“Many of the observations [Coley] had we are now rediscovering when we look at predictors of response to immunotherapy,” Brennan told me. “We’ve really started to understand that stimulating an immune response can be an appropriate way to treat cancer.”

Cancer immunotherapy, then and now

Cancer immunotherapy has come a long way since Coley’s day. Treatment options are now available that use antibodies to target specific proteins of cancer. These antibodies come as drugs, vaccines or immune cell infusions, and they work to enable the body’s natural defenses to fight cancer normally.

We also now know that tumors come in a wide range of forms. Some are ‘hot’ and some are ‘cold’, but we’re not talking about temperature here.

A hot tumor shows signs of inflammation, meaning that the immune system is alert to the tumor and has dispatched T-cells to attack it. But they can get war-weary due to the presence of the body’s checkpoint system, which is there for a good reason: to stop immune cells from going too strong on the offensive. Tumors can trick this checkpoint system into ignoring cancer. Drugs known as checkpoint inhibitors can block these proteins, letting T-cells proceed with their attack.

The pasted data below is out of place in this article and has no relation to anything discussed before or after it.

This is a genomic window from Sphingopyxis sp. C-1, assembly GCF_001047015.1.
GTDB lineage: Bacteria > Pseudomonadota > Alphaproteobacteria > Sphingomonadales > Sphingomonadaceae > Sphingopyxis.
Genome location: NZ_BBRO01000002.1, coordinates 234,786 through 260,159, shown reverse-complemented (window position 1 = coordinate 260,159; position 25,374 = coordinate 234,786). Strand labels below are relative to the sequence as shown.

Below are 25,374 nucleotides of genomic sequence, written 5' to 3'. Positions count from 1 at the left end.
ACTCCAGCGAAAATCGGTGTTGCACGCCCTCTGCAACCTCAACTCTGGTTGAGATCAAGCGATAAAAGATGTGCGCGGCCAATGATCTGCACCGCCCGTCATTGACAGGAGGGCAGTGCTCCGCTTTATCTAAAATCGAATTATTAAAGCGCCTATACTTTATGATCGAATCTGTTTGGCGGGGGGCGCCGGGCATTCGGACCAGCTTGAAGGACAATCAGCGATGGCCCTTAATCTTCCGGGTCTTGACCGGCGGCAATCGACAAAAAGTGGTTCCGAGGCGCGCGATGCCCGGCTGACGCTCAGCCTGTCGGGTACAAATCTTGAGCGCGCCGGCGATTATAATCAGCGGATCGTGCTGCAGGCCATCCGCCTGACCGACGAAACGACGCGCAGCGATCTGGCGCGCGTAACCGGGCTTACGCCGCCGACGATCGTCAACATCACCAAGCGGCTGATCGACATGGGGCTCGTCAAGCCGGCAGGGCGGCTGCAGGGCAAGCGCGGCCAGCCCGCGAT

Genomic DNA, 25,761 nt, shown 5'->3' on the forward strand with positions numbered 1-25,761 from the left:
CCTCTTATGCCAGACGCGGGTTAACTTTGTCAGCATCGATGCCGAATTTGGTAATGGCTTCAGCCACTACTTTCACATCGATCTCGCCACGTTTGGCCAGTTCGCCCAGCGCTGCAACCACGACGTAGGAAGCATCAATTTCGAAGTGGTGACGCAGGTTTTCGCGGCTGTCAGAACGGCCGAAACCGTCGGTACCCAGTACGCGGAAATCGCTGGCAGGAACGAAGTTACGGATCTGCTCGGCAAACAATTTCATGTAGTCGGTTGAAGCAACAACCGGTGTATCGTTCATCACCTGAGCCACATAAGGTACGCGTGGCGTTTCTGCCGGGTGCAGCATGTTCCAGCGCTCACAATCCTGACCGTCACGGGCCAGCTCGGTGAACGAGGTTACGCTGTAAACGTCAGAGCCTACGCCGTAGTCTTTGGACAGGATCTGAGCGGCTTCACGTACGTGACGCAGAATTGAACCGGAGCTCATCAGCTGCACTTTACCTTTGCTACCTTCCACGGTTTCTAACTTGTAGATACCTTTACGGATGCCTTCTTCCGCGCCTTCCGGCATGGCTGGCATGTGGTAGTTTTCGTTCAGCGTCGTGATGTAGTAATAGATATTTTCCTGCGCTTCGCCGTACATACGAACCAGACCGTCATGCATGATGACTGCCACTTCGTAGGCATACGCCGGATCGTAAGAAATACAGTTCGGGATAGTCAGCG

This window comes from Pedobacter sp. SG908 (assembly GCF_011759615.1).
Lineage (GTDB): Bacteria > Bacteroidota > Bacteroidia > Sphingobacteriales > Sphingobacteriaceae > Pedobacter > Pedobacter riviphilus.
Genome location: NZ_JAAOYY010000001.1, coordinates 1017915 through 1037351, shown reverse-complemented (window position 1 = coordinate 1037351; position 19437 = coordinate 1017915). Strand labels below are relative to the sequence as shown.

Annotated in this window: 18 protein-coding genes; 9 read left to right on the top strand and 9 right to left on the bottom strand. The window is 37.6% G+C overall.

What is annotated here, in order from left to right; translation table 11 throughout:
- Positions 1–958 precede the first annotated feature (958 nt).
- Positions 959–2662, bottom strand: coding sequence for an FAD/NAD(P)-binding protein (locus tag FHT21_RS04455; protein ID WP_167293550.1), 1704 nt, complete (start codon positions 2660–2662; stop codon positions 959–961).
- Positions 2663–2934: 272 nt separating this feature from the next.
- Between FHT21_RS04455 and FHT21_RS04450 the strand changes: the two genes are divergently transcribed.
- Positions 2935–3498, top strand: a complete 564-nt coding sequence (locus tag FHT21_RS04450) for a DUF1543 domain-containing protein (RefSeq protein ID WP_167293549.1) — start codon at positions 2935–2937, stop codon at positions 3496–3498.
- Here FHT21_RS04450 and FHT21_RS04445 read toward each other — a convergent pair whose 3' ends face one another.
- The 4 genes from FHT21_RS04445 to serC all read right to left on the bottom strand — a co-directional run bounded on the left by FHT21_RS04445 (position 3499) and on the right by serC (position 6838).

The problem is that few tumors are hot. Cold tumors are more common and more deadly, including breast cancer, prostate cancer, and pancreatic cancer. How can we get the body to attack cold tumors, too? Here’s where a living therapeutic system comes in.

“We have this great platform to stimulate an immune response,” Brennan says of the method Synlogic is pioneering to treat multiple forms of cancer. “Our immune systems evolved to recognize pathogens and have a number of pathways to deal with them. We had this concept: what if we could engineer bacteria to stimulate the right immune responses and multiple different pathways in the same way an infection would?”

The Synlogic live therapeutic solution